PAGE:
Microsoft Confirms Windows Flaw

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At a time when most people are enjoying a holiday break, computer security experts are on high alert. On Wednesday, Microsoft confirmed that it is investigating a new security vulnerability in the Windows graphics-rendering engine—the part of Windows that turns code into pictures.

Attackers can take control of a Windows PC by luring users to visit websites where their browser automatically downloads specially coded image files. The tainted files are saved in the Windows Metafile (WMF) format, but can be labeled as seemingly harmless JPEG and GIF files, the most common type of images found in webpages and e-mails. Researchers say attackers use the entry point to install hidden programs that can launch pop-up ads or steal passwords and other sensitive information.

Microsoft's Dec. 28 security advisory recommends trying several ways to keep your PC safe. Under the heading "Suggested Actions," the advisory gives step-by-step instructions for disabling the Windows Picture and Fax Viewer.

Microsoft is expected to introduce a patch soon, available to all users through Windows Automatic Update. However, the company will not confirm whether or not the patch will be available by January 10, the date of the next scheduled Windows update. "We're investigating the issue aggressively," Mike Reavey, operations manager for Microsoft's Security Response Center, told TIME. Reavey stressed the need to test the safety patch thoroughly before uploading it to users.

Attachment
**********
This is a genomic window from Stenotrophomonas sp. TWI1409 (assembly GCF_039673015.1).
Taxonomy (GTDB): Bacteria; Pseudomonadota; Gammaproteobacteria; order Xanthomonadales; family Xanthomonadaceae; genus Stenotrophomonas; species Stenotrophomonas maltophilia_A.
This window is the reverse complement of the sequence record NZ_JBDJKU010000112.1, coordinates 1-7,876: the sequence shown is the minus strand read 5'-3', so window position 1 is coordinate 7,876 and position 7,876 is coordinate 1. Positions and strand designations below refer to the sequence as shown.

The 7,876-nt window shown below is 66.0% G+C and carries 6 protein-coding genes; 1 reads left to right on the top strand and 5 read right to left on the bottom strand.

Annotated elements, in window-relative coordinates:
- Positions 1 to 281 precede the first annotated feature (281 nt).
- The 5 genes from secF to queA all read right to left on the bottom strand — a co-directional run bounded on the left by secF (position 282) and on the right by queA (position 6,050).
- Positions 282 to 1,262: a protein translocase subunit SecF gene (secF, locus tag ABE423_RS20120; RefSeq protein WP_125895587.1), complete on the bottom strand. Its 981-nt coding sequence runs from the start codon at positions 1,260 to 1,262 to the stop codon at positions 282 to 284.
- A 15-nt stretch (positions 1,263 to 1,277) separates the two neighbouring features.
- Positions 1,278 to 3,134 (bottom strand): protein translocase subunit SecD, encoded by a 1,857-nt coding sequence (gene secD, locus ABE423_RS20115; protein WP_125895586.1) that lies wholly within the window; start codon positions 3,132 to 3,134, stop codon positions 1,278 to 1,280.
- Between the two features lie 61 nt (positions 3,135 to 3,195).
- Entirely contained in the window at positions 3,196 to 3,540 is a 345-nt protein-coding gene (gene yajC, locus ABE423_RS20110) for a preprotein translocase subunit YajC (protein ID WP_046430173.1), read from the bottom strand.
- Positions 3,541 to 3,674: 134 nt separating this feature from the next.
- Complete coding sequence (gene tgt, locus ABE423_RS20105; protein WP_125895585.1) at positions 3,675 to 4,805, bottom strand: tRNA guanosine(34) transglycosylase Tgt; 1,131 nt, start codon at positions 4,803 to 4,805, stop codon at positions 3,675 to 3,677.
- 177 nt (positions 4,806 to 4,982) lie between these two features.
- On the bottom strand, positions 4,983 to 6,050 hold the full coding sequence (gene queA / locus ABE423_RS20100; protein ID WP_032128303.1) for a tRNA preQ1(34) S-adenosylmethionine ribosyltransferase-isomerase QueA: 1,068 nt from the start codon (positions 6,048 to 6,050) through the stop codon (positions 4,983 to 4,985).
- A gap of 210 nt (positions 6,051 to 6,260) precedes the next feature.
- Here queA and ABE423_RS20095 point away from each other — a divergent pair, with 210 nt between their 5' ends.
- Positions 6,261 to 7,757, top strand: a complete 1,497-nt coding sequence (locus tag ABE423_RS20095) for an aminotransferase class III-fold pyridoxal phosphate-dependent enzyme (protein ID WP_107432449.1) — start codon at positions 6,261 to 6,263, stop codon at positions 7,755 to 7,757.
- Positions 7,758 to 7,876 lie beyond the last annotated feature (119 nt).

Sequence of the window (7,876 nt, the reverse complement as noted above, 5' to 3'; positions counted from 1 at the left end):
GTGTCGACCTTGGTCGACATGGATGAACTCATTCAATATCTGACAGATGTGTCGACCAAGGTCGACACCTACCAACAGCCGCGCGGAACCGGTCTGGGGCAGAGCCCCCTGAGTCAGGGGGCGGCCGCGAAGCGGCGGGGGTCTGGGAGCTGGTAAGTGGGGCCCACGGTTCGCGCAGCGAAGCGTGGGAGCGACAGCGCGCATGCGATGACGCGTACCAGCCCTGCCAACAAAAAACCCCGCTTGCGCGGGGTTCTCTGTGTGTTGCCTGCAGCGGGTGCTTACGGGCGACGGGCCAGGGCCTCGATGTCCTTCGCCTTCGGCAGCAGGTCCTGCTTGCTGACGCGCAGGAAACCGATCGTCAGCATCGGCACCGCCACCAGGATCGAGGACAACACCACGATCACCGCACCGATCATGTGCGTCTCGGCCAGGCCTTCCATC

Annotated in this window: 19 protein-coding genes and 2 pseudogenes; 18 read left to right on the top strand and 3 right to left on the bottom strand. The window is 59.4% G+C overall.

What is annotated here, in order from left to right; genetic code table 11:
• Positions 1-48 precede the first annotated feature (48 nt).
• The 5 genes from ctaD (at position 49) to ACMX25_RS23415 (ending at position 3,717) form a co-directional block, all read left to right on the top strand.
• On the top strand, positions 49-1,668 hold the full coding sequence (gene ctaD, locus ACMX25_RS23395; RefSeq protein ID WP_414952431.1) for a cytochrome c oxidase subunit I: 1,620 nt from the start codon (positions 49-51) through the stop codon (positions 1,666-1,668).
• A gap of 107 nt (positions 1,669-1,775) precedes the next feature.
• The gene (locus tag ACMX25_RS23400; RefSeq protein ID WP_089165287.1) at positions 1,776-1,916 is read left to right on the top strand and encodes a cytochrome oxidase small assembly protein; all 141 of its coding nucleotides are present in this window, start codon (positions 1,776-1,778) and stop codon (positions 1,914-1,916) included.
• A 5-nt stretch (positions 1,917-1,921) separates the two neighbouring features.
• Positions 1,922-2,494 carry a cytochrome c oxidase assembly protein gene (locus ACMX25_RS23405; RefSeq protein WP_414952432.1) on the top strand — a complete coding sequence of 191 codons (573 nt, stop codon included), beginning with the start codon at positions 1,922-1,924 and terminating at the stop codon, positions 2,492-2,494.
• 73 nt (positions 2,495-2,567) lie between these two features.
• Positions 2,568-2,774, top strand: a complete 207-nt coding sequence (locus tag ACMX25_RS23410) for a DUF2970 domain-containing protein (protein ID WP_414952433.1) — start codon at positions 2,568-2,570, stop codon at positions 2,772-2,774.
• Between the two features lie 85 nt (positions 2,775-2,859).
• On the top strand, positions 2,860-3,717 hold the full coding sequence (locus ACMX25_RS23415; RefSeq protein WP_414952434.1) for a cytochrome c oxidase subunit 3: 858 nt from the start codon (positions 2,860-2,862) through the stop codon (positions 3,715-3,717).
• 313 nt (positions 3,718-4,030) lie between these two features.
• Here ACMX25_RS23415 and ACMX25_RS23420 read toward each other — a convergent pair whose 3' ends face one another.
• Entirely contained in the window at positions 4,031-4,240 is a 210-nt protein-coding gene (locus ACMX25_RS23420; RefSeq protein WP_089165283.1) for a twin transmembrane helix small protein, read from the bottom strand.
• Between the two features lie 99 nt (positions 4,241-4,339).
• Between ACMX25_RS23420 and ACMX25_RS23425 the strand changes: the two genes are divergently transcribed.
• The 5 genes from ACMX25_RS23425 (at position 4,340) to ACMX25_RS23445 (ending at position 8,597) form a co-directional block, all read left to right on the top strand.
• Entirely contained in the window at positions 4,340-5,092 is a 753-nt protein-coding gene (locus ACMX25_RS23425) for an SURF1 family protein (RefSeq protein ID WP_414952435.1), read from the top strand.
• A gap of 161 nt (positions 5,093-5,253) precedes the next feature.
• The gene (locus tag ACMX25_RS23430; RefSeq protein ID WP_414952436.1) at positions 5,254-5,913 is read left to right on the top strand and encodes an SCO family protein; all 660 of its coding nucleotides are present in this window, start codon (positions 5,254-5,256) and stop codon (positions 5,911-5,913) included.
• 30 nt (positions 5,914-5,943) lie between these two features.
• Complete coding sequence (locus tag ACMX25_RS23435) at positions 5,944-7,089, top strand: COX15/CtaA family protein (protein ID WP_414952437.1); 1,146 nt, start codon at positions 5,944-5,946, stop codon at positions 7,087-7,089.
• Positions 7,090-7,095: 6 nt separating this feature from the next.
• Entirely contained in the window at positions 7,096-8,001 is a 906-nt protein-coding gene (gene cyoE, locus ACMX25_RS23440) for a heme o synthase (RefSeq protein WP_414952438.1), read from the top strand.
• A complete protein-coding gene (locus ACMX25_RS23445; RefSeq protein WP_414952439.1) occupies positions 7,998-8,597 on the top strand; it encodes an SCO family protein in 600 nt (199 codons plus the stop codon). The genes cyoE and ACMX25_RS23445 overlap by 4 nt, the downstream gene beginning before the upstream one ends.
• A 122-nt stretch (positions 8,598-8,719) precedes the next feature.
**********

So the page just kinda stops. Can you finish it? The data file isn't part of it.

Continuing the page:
Craig Schmugar, virus research manager at McAfee's Anti-Virus Emergency Response Team Labs, says that disabling the Picture and Fax Viewer is a good "roadblock," while users wait for a patch. (The downside is that if you don't have another picture viewer installed, you will have difficulty opening image files.) Schmugar also echoes Microsoft's suggestion that users check that their anti-virus software is up-to-date. McAfee and other anti-virus software makers have traced all known attacks to mitigate damage an intrusion might cause.

Schmugar points out that while the threat is very real, it's contained up to now by the fact that only a small group of websites, well off the beaten path of most surfers, contain the malicious code. "The chances of you going to one of these sites is pretty low," he says, adding, "We're not aware of a mass spamming of this exploit at this time." Still, he cautions, anything could happen. "We'll just have to wait and see."